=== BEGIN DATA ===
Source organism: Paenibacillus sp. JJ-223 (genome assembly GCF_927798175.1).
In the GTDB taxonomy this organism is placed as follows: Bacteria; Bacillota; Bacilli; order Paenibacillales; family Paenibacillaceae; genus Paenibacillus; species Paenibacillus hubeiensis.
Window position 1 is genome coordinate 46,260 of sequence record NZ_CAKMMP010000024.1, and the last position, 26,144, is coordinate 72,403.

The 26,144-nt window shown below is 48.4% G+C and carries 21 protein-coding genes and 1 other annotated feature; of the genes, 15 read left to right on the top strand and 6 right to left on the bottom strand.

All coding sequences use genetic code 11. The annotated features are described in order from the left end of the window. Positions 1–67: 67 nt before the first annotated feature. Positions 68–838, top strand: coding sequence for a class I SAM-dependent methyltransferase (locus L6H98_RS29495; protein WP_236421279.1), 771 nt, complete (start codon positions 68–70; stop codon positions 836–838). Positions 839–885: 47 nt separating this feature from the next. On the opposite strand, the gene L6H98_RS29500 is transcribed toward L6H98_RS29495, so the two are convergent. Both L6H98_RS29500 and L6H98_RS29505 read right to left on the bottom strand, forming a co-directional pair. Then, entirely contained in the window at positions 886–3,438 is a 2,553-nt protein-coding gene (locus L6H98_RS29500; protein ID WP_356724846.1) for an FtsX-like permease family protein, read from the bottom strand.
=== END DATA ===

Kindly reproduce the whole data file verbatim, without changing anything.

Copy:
Source organism: Paenibacillus sp. JJ-223 (genome assembly GCF_927798175.1).
In the GTDB taxonomy this organism is placed as follows: Bacteria; Bacillota; Bacilli; order Paenibacillales; family Paenibacillaceae; genus Paenibacillus; species Paenibacillus hubeiensis.
Window position 1 is genome coordinate 46,260 of sequence record NZ_CAKMMP010000024.1, and the last position, 26,144, is coordinate 72,403.

The 26,144-nt window shown below is 48.4% G+C and carries 21 protein-coding genes and 1 other annotated feature; of the genes, 15 read left to right on the top strand and 6 right to left on the bottom strand.

All coding sequences use genetic code 11. The annotated features are described in order from the left end of the window. Positions 1–67: 67 nt before the first annotated feature. Positions 68–838, top strand: coding sequence for a class I SAM-dependent methyltransferase (locus L6H98_RS29495; protein WP_236421279.1), 771 nt, complete (start codon positions 68–70; stop codon positions 836–838). Positions 839–885: 47 nt separating this feature from the next. On the opposite strand, the gene L6H98_RS29500 is transcribed toward L6H98_RS29495, so the two are convergent. Both L6H98_RS29500 and L6H98_RS29505 read right to left on the bottom strand, forming a co-directional pair. Then, entirely contained in the window at positions 886–3,438 is a 2,553-nt protein-coding gene (locus L6H98_RS29500; protein ID WP_356724846.1) for an FtsX-like permease family protein, read from the bottom strand.